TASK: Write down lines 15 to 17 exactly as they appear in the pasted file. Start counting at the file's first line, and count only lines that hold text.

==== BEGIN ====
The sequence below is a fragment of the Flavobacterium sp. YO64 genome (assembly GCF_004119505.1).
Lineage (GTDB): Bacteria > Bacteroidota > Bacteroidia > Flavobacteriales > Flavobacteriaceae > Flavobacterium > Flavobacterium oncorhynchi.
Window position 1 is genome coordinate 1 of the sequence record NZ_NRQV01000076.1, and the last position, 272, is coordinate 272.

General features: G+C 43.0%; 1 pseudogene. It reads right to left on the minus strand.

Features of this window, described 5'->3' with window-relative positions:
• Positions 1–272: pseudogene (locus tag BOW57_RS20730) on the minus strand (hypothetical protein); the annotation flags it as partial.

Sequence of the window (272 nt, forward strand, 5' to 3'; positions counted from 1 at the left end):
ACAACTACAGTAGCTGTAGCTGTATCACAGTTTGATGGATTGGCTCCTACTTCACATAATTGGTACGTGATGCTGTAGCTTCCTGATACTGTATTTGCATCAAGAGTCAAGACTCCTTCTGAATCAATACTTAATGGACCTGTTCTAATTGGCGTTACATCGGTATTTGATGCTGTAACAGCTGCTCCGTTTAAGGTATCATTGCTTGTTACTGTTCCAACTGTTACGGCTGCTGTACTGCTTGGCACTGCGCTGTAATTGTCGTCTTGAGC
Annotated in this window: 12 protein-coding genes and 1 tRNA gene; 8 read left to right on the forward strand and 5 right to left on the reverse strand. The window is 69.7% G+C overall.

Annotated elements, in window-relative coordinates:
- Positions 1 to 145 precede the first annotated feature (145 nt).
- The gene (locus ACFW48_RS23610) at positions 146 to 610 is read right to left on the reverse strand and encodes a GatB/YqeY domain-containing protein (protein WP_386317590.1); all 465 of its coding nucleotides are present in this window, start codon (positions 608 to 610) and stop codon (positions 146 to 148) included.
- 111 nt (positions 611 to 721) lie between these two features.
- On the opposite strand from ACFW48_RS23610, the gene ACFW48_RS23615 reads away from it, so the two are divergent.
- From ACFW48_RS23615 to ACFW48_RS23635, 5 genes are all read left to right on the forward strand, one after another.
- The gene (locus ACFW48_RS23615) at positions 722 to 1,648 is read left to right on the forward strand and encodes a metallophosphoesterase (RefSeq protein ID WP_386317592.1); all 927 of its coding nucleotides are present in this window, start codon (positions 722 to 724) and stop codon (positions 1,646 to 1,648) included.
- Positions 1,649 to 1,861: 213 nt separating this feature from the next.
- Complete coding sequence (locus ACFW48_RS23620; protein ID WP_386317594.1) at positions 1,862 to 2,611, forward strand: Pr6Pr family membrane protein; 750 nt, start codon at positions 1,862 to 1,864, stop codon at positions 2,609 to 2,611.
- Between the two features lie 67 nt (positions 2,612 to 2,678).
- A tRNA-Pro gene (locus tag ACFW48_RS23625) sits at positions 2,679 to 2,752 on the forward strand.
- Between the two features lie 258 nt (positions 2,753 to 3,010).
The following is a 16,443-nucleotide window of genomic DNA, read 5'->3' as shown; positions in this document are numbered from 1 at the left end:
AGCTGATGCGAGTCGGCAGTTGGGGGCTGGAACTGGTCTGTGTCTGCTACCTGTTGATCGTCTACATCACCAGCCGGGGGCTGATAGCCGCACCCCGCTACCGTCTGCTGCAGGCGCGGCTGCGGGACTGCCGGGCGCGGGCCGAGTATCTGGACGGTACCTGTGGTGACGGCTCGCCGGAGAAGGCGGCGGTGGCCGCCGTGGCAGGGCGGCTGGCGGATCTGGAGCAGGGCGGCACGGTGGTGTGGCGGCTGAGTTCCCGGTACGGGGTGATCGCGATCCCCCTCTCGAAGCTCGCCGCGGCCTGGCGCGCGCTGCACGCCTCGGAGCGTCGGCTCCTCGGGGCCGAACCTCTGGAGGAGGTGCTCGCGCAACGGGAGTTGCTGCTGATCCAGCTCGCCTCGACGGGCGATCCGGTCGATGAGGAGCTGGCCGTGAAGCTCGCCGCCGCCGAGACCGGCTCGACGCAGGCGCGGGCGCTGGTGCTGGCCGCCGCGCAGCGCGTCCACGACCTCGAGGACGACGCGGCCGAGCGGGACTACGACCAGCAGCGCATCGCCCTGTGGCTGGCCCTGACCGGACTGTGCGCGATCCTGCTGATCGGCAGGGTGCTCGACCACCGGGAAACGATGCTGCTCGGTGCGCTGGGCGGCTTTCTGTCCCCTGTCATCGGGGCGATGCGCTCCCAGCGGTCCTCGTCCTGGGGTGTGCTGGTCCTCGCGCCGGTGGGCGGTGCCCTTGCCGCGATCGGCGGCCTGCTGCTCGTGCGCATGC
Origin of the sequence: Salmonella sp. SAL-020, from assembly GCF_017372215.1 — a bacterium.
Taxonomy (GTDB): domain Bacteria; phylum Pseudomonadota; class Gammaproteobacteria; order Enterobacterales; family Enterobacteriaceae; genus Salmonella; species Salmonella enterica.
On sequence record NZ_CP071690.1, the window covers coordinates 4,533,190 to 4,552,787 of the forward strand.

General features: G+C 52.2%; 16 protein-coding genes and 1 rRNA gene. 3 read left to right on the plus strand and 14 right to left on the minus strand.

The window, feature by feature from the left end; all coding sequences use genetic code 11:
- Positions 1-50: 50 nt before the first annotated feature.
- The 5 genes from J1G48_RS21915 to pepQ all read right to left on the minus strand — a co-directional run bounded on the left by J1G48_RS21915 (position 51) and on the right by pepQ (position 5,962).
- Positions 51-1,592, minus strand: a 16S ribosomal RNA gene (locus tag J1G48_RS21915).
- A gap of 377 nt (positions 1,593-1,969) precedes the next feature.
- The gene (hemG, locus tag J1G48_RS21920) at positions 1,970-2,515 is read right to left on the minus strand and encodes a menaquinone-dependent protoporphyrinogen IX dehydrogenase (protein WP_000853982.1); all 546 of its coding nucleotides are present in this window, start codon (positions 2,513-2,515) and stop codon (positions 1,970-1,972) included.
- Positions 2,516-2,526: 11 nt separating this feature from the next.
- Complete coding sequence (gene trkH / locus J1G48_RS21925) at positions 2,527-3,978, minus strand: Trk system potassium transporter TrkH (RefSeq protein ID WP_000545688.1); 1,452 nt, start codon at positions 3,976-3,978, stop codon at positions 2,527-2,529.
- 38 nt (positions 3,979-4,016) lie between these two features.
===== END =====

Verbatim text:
- From ACFW48_RS23615 to ACFW48_RS23635, 5 genes are all read left to right on the forward strand, one after another.
- The gene (locus ACFW48_RS23615) at positions 722 to 1,648 is read left to right on the forward strand and encodes a metallophosphoesterase (RefSeq protein ID WP_386317592.1); all 927 of its coding nucleotides are present in this window, start codon (positions 722 to 724) and stop codon (positions 1,646 to 1,648) included.
- Positions 1,649 to 1,861: 213 nt separating this feature from the next.